Degree Name

Doctor of Philosophy


Faculty of Education


This study arose from the intersection of a number of concerns, chiefly: the need for informed decision making by the public, including scientists, in issues involving science and technology; the inadequacy of school science in preparing students for this task; the inadequacy of curriculum development processes in effectively using the combined expertise of curriculum stakeholders; and the strong interest of curriculum stakeholders in just what school science should be. Accordingly, the study set out to inform debates about each of these issues by addressing underlying causes. The particular underlying cause studied was the nature of school Science and how it could and should characterise that broader entity, science.

School science is traditionally characterised in one or two dimensions: as knowledge or processes or both. This has been the situation for so long the correspondence between the school subject Science and science itself tends not to be questioned. A relatively small number of authors in the education literatures have been critical of this situation, and so the present study sought to re-examine the characterisation of science for the school curriculum. However, an obvious rejoinder to the question, What is the nature of science? is another question, Whose view of science should be used? Given the disparity of views among science curriculum stakeholders, the present thesis sought not to add yet another view to the debate, but to 'map' the various views with the aim of providing a framework within which all stakeholders could add to informed discussion and decision making. The present thesis identified the metascientific literature as such a suitable basis, whose authority is recognised by stakeholders as a group. It comprises the publicly available, refereed scholarly body of research into the nature of science. Thus the present thesis interprets this as the central research question, H o w does the metascientific literature characterise science?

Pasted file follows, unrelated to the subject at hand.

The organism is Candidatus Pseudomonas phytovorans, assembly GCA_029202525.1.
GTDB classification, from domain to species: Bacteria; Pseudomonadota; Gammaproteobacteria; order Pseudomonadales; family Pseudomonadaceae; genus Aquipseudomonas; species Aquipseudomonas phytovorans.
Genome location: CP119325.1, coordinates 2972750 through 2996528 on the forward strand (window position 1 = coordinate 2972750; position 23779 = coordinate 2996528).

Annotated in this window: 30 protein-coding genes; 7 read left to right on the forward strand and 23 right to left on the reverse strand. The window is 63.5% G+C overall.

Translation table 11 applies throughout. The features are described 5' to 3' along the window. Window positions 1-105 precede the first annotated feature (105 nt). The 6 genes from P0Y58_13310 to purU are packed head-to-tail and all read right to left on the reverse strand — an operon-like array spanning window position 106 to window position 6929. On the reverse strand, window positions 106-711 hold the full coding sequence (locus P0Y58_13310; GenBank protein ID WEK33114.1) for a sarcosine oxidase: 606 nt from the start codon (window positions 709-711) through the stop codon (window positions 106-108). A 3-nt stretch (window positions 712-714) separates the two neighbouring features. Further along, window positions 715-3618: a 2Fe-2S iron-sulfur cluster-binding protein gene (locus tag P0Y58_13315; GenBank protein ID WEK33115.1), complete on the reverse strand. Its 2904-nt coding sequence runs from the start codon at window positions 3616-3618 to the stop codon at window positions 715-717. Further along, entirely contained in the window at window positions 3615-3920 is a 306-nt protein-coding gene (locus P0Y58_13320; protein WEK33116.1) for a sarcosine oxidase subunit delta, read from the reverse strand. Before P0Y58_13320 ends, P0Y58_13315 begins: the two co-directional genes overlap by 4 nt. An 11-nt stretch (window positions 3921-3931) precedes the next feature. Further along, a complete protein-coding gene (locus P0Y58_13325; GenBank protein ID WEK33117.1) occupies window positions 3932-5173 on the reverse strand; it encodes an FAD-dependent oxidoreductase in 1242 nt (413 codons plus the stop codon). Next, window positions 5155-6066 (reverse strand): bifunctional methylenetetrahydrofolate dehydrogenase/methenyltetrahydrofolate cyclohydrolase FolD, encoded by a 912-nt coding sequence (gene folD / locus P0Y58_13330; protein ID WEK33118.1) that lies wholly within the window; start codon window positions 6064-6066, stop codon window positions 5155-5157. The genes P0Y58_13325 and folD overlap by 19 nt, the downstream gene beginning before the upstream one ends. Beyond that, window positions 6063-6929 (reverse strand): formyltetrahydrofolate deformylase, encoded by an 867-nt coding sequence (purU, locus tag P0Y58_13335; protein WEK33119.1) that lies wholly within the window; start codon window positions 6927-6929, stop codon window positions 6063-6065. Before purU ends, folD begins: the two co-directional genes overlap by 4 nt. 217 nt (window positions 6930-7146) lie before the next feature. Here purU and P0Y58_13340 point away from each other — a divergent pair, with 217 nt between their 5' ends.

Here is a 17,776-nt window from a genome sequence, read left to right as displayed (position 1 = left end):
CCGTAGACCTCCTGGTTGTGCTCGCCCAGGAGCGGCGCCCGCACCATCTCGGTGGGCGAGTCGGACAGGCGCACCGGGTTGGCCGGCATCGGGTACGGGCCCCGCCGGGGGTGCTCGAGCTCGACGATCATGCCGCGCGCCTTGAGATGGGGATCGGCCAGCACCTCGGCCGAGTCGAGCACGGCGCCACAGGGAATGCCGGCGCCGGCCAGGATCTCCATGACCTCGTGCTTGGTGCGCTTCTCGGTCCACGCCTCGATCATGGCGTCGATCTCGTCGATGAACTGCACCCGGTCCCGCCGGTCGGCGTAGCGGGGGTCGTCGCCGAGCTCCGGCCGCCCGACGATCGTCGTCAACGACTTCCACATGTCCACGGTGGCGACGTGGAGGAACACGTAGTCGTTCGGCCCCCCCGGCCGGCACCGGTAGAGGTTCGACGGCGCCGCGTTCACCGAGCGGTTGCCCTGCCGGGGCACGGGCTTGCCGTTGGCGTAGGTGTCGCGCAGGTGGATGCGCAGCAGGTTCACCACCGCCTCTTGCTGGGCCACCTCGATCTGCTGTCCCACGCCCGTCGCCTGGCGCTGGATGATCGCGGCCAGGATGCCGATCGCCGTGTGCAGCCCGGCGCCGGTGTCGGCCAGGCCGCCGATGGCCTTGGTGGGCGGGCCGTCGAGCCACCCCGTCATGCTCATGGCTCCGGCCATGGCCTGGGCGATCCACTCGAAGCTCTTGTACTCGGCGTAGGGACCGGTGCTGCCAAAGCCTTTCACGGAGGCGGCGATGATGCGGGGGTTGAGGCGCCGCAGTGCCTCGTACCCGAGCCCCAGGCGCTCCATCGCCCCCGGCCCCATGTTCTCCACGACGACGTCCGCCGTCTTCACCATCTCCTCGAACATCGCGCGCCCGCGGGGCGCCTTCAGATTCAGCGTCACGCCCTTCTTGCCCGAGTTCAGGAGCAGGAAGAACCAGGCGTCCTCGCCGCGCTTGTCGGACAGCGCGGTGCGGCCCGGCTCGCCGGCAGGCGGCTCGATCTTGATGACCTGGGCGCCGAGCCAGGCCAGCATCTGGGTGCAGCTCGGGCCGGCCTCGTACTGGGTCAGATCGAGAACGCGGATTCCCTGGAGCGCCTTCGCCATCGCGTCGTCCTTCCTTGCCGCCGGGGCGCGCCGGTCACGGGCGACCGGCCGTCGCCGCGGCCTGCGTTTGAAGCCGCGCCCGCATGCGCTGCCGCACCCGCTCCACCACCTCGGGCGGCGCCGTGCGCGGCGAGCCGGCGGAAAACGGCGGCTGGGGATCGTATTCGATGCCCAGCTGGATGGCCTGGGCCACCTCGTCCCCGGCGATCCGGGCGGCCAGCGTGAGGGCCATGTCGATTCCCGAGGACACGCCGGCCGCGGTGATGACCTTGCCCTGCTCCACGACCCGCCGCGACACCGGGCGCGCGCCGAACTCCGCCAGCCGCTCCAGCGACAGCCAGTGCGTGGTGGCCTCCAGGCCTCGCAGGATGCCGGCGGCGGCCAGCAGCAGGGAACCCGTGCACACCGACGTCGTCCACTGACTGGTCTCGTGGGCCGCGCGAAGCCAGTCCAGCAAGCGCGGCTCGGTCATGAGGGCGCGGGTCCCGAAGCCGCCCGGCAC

Through a semantic analysis of summary statements, such as definitions of science, the present thesis identified characterisations of science in the literature as being multidimensional, not uni- or bi-dimensional as traditionally used. In particular, the present thesis suggests knowledge, activity, purpose, structure, belief system and context as six interactive dimensions that account for characterisations of science in the metascientific literature. It further suggests that these dimensions provide a more robust basis for characterising science in the school curriculum.